Re: Bipedalism and theorizing... was Re: Morgan and creationists

Paul Crowley (
Tue, 16 Jul 96 13:21:38 GMT

In article <> "Gerrit Hanenburg" writes:

> Chimps,orangutans and gibbons frequently engage in orthograde
> positional behavior,keeping their bodies in a vertical position.The
> infants do not seem to have more trouble holding on to their mothers
> in these situations.

We need to focus on the predominant locomotory behaviour; for
chimps and early hominids that's on the ground. Since orangs and
gibbons hardly ever come to the ground, their locomotory behaviour
is largely irrelevant. In any case, the predominant locomotory
behaviour for female orangs appears to be a slow movement through
the canopy; and that of gibbons is brachiation with raised hind
limbs which help to prevent infants falling off.

> If they can hang on in these situations then there is no reason why
> they shouldn't be able to hang on to the vertical body of a
> facultative or habitually bipedal hairy mother.

Chimps are the only appropriate alternative model. They need
rapid and effective terrestrial locomotion (like early hominids?);
they achieve it with their trunks in a horizontal position.

> >It's an important point because once you accept that the ventral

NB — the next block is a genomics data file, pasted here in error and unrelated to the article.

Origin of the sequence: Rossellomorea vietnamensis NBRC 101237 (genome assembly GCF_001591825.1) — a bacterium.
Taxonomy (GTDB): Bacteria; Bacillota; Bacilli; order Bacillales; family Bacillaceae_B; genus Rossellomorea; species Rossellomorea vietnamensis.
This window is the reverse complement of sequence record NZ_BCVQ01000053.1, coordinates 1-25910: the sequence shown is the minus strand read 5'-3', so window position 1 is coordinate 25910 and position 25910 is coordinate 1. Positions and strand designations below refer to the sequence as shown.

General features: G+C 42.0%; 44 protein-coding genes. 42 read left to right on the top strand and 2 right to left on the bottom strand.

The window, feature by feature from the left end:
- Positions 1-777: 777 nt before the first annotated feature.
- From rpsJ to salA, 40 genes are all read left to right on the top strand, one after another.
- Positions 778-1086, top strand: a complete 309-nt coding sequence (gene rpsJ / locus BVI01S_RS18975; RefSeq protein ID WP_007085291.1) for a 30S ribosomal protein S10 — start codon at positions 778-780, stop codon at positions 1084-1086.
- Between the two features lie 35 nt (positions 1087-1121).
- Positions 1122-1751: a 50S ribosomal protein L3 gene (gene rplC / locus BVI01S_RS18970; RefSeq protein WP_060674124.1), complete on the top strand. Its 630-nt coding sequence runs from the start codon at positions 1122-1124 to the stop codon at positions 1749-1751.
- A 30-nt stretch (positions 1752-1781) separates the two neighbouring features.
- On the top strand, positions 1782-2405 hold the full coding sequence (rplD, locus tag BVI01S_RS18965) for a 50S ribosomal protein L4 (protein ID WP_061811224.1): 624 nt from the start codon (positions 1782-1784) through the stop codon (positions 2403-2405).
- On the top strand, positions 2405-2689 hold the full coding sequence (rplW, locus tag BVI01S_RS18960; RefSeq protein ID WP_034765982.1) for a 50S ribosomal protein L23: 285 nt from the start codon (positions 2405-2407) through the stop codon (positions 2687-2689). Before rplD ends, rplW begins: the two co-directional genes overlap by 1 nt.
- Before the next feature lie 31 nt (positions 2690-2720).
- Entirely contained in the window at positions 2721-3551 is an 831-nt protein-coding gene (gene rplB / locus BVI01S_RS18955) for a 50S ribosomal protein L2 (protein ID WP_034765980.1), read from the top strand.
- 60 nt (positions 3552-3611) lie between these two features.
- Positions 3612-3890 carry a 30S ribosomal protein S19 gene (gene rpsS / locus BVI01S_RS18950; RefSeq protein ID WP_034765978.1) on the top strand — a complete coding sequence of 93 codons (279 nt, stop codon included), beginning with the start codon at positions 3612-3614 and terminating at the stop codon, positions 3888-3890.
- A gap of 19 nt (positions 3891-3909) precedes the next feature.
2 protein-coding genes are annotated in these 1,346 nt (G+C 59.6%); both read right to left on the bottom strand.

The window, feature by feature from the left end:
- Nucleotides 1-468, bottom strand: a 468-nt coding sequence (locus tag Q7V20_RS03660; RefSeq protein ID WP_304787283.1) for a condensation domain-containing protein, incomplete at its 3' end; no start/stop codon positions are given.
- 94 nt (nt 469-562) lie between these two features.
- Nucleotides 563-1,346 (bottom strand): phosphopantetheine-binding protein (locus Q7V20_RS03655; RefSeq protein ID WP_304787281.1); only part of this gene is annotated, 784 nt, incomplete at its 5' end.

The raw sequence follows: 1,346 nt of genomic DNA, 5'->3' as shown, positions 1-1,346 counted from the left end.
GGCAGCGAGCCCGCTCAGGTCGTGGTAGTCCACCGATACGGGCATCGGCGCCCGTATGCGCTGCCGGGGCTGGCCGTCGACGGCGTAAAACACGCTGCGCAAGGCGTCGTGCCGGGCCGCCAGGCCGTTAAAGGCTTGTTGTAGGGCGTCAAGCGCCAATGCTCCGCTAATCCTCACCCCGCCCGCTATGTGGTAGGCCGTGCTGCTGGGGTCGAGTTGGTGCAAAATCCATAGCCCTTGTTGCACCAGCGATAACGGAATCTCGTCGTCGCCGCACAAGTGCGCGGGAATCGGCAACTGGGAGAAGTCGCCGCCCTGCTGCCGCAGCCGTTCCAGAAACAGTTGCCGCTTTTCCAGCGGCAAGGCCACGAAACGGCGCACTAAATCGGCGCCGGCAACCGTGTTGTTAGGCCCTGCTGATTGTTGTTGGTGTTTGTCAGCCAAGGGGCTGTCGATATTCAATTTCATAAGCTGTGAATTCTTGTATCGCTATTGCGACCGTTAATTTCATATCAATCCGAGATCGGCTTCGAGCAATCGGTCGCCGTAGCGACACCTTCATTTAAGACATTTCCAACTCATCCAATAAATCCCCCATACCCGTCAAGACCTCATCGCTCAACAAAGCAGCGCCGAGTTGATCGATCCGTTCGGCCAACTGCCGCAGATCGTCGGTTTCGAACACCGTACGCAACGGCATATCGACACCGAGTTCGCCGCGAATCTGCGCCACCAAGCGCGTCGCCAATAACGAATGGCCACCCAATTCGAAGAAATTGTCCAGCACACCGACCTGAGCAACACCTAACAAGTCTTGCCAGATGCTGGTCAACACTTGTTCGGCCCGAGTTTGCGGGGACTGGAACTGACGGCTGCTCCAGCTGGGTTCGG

> >position was impossible for early hominids and that regular carrying
> >in arms was most unlikely, then altricial infants, home bases,
> >shared infant caring, a non-woodland habitat -- and much else --
> >all necessarily follow.

> But you assume that early hominids were fulltime bipeds.This was
> probably not the case.

> Early hominids do not show the fully developed suite of characters
> that are associated with fulltime bipedalism in modern humans

They may not have been built for long distance walking, but they
were unambiguously bipedal. There is no doubt about their only
form of terrestrial locomotion or about the vertical orientation
of the female trunk during it.

> given their small brainsize,didn't yet have secondarily altricial
> infants.

The link between brainsize and secondary altriciality is an
assumption, made without evidence. It's a hang-over from the
days of "brains before bipedalism". It made good sense -- then!